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Upgraphs Graphic
An illustration of upside risk management

by Matthew Leitch, 14 July 2003



Here's a simple illustration of how different risk management rules have different impacts on a business venture.

The business venture I've used is not a real one, but it is realistic. (If you want to examine the spreadsheet model click here.) The estimated net present value (NPV) of the venture, if everything goes according to plan, is 100m.

However, there are also 50 events that might happen and have an impact on the out-turn. Each event has a probability below 0.5, and most have a probability less than 0.1. That's why they are not anticipated in the plan. Each has some positive impact and some negative impact, giving a net impact. There is a bias towards negative impact.

You can see the pattern of risk events in this scatter plot.

Risks Scatter Graph

The next graph shows the impact of those 50 events as a probability distribution for the out-turn under various risk management rules. The distributions were created using 100,000 trials of Monte Carlo simulation with Excel as the spreadsheet and XLsim 2.0 from Analycorp as the simulation add-in.

Out-turn distributions

The black curve shows the impact with no risk management. As you can see it is very likely that the out-turn will be well below the planned 100m and this is because of the bias towards negative impacts and the fact that, although all the risks are less likely to happen than not, there are lots of them, so some at least occur almost every time the venture is attempted. I hope you agree that his looks fairly realistic.

The red curve illustrates conventional risk management. Only events with a negative net impact before any mitigation have been "risk managed". In this illustration I've assumed that the result of the management is a 20% reduction in probability of occurrence and a 10% reduction in negative impact, for each event.

The green curve illustrates an attempt to reduce the spread of out-turns by suppressing all risks, whether their impact is positive or negative. This is the typical rule in financial risk management though, oddly, it involves deliberately reducing the likelihood and impact of favourable events. In this illustration I have assumed that the impact of risk management is to reduce the probability of all events by 20% and to make the absolute value of the net impact smaller by up to 10% of the greater impact. (There are alternative rules but this one gives a result broadly comparable to the other rules in magnitude.)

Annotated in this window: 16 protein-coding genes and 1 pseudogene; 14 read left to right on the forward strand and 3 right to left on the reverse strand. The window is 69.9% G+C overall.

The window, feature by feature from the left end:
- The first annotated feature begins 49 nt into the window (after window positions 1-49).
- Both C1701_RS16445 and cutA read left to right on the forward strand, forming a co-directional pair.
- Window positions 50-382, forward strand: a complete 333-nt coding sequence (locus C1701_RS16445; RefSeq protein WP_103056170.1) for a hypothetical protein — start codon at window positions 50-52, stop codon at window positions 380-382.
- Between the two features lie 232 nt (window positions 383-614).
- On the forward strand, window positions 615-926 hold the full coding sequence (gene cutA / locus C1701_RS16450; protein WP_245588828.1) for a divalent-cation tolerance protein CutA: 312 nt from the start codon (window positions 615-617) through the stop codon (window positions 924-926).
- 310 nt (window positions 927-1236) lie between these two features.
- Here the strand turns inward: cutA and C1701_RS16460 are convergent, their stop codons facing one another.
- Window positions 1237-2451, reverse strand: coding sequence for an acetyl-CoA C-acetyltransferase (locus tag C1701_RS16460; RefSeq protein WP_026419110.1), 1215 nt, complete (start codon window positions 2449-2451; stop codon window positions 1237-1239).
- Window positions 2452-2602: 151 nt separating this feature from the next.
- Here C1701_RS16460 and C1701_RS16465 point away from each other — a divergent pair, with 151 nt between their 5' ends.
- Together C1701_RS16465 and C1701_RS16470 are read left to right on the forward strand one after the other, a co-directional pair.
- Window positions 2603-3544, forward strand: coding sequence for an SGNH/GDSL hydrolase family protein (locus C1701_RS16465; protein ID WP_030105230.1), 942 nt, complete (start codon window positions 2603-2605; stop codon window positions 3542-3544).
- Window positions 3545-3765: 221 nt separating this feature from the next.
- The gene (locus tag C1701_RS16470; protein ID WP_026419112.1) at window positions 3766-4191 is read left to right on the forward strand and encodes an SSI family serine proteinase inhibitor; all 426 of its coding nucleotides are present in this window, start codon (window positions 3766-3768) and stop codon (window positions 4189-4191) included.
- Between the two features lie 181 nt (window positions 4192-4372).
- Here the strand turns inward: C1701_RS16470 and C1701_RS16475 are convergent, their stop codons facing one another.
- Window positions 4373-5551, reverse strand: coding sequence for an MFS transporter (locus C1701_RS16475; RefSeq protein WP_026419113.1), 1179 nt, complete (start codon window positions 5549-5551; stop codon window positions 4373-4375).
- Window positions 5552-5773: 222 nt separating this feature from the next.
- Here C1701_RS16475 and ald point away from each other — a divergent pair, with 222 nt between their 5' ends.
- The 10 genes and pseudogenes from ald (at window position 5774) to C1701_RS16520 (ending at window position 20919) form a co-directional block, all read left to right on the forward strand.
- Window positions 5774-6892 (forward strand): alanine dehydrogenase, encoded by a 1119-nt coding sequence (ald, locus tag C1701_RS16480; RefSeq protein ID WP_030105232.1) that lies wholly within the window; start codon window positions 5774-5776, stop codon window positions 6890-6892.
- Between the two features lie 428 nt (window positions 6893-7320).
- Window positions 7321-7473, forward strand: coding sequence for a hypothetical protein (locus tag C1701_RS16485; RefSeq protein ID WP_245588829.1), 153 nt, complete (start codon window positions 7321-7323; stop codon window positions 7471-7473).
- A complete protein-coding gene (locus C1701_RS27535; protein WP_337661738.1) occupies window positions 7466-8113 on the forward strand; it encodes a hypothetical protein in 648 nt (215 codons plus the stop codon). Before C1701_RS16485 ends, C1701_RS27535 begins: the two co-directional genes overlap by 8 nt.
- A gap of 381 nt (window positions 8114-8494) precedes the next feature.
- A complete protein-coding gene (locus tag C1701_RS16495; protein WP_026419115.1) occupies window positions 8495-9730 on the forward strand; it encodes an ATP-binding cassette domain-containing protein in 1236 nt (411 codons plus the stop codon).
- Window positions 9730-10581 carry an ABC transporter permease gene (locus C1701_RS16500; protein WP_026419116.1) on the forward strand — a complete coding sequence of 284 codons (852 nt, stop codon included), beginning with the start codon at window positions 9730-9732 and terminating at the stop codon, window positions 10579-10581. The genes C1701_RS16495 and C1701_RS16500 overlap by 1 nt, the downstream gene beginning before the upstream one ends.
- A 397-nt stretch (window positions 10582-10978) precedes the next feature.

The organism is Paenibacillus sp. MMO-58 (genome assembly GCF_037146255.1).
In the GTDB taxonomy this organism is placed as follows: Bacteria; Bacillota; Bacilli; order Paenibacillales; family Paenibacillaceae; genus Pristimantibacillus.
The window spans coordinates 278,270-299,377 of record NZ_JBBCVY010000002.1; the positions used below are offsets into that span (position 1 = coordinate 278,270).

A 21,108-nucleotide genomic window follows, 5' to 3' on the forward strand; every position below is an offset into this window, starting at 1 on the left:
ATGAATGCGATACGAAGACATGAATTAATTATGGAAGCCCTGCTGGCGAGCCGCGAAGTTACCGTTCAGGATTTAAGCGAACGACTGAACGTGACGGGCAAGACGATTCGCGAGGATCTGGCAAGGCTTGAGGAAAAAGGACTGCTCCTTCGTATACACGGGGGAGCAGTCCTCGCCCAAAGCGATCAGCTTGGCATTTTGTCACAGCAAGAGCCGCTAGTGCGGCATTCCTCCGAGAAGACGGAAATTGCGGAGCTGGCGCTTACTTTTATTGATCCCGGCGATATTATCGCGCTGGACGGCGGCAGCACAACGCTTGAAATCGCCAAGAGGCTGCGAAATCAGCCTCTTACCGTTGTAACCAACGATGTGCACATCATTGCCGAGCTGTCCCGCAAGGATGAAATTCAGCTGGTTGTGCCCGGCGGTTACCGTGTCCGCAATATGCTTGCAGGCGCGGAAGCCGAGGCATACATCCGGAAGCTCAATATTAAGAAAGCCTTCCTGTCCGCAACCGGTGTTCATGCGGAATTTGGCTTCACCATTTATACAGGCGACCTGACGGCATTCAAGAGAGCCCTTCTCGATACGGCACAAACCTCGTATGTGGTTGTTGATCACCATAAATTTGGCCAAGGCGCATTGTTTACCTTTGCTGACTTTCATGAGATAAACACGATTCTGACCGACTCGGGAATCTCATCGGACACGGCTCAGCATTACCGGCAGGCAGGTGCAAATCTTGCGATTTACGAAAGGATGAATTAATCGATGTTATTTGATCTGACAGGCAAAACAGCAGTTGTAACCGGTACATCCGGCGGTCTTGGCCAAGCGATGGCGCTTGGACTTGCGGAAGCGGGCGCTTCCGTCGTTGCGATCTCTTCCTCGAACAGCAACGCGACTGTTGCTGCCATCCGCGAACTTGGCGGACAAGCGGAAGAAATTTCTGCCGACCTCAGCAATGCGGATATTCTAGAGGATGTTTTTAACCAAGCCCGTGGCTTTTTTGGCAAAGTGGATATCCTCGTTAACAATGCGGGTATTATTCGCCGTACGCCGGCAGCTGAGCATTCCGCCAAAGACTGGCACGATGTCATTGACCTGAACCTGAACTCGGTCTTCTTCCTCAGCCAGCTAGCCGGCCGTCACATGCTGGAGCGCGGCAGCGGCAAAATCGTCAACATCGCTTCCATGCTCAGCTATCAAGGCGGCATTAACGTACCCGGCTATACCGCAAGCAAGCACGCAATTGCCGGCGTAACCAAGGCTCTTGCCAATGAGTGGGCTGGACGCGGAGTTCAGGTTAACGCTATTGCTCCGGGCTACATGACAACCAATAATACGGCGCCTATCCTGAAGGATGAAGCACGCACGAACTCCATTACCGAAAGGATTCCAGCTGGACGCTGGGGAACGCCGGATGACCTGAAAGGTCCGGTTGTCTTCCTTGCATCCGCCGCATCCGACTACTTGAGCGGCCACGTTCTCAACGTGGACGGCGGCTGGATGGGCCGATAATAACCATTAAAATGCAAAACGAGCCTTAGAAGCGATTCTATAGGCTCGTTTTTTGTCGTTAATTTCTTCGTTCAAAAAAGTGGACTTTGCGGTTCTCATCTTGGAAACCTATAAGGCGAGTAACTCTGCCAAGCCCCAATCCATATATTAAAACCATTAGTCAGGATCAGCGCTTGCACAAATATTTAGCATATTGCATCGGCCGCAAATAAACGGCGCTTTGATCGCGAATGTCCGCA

As you can see the impact is not as helpful as simple reduction of downside risk, but still better than no management, because of the assumed bias towards negative risks.

Finally, the blue curve illustrates sensible management of both upside and downside risks. This produces the best impact on the project. For the illustration I have assumed that positive impacts are increased by 10%, negative impacts decreased by 10%, events with a net impact after mitigation that is still negative are 20% less likely, and other events are 20% more likely.

The impact of different rules can be summarised in terms of the mean out-turns and standard deviations:

Rule

Mean out-turn

Standard deviation

No risk management

77.1

13.6

Traditional risk management

85.6

10.8

Spread reduction

84.6

10.6

Full risk management

88.7

10.7

For an illustration like this the exact differences are not important. What matters is that the different rules have different effects on the distribution of out-turn, according to the pattern shown above.

The costs incurred by risk management actions include some certain costs (as opposed to costs only triggered when an event occurs) and these would tend to drag the average out-turn back towards the out-turn without risk management. This effect has not been shown.



About the author: Matthew Leitch's interests include risk and uncertainty management, cognitive psychology, mathematics, internal control systems, design, the Internet, and human knowledge. He is a Chartered Accountant with a BSc in psychology from University College London. Until very recently he worked as a consultant in risk management and systems for a leading professional services firm. He pioneered new methods for designing internal control systems for large scale business and financial processes, through projects for internationally known clients. However, this web site is not connected in any way with his former employer nor are the views expressed here connected with the views of that organisation.

Contact the author at: matthew@dynamicmanagement.me.uk

Words © 2003 Matthew Leitch

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